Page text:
3:51 AM
2

The title pretty much gets the whole question across. In particular, did Einstein work with the modern definition of smooth manifolds, or was that formalized later? Did he know about/use the coordinate-free approach, or did he only consider vectors/tensors to be "things that transform as <rule>"?...

6 hours later…
9:55 AM
3

In classical mechanics we often define the action as the quantity $$\int_{0}^{T} \left[ T - V \right] dt$$ Which in many applications is some variant of $$\int_{0}^{T} \left[ \frac{1}{2}m \left( x' \right)^2 - V(x) \right] dt.$$ The usual justification for the principle of least action is the...

8 hours later…
6:08 PM
2

There is plenty of evidence for a cosmological time dilation effect. For instance a supernova that takes 20 days to decay will appear to take 40 days to decay when observed at redshift $z=1$ (see Ned Wright's cosmology FAQ, Ned Wright on Tired Light). I understand how time dilation comes about wh...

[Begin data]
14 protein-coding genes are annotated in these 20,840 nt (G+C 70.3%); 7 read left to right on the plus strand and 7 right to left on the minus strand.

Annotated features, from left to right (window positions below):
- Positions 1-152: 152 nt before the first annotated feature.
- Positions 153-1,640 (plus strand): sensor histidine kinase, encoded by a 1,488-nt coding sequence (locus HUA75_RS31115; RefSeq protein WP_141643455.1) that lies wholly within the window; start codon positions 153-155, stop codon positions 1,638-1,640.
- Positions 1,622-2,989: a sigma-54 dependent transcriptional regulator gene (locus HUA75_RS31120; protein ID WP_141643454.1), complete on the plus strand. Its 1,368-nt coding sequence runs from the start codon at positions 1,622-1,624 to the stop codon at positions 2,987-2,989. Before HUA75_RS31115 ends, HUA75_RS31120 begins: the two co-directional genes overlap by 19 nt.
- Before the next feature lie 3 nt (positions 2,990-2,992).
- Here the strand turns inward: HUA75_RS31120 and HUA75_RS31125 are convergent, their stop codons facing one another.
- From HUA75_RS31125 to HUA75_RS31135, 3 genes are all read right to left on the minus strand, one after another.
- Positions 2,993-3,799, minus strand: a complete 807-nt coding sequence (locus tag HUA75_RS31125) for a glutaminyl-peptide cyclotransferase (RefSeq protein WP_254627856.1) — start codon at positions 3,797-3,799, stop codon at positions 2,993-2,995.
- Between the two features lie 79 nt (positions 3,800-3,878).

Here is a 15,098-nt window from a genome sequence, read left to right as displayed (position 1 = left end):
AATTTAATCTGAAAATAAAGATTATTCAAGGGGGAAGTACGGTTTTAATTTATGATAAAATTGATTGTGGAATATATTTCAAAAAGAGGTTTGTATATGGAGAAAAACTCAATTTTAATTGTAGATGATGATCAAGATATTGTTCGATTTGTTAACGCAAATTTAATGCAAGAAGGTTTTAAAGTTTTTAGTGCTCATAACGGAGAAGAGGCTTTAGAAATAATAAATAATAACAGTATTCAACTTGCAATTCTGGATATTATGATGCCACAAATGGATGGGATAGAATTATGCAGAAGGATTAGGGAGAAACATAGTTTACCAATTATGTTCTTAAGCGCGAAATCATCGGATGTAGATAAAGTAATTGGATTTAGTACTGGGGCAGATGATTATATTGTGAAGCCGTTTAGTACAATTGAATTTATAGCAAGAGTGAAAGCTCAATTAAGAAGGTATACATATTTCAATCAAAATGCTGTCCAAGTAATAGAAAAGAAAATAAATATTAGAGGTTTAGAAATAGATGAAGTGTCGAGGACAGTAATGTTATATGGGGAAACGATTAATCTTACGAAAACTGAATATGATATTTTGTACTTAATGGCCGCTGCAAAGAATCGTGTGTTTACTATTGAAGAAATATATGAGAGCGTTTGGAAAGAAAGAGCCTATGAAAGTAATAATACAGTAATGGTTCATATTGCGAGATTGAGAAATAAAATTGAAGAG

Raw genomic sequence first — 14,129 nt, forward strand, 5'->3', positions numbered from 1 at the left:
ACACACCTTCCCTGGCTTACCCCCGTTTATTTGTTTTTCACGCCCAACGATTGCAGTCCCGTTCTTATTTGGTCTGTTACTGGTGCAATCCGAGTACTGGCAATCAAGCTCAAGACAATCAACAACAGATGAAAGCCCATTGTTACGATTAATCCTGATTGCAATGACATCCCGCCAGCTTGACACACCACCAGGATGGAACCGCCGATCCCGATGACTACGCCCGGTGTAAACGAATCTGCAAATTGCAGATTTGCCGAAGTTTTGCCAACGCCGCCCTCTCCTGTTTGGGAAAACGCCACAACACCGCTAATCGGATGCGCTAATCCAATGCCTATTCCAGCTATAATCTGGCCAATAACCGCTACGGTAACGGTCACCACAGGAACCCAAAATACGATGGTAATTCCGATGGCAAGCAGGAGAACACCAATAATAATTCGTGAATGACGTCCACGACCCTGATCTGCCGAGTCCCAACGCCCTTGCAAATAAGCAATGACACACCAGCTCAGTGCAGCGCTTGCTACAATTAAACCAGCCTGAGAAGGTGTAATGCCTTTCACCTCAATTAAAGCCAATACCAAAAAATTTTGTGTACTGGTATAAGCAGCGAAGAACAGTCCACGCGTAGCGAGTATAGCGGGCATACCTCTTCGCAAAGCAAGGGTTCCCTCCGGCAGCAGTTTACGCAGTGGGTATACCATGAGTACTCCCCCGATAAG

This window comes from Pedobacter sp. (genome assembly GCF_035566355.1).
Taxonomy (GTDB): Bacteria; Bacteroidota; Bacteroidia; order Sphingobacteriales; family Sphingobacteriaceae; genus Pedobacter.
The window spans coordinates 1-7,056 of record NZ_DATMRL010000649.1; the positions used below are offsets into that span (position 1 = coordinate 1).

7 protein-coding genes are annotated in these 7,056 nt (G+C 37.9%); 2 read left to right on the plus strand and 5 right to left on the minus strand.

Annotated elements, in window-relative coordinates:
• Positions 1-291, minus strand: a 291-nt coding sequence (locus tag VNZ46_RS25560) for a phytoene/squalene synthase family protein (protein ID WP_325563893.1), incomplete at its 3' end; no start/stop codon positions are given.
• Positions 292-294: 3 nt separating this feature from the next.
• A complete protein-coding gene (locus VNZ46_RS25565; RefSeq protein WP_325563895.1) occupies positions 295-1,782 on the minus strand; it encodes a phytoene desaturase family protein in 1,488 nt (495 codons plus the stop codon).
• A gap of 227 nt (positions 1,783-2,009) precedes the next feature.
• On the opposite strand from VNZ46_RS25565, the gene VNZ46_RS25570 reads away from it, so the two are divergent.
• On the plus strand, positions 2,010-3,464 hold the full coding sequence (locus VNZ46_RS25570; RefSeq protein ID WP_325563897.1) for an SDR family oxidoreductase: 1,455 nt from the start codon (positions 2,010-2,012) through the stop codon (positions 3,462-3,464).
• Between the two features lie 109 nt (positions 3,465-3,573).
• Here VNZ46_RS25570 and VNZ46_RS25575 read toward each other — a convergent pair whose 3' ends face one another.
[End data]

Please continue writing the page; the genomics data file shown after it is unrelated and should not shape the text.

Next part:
6:57 PM
13

The above problem is taken from the 2014 $F=ma$ contest. This question generated a great deal of controversy. At least two test takers challenged the answer, one who even tried to do the experiment. I’m told that several different “Ph.D” physicists declared that the correct answer was X, but, i...

2 hours later…
8:35 PM
2

From what I've learned, fusion reactions are not currently economically viable as of right now because the energy required to start the reaction is more than the energy actually released. However, in stars they have immense pressures and temperatures which are able to allow these reactions to tak...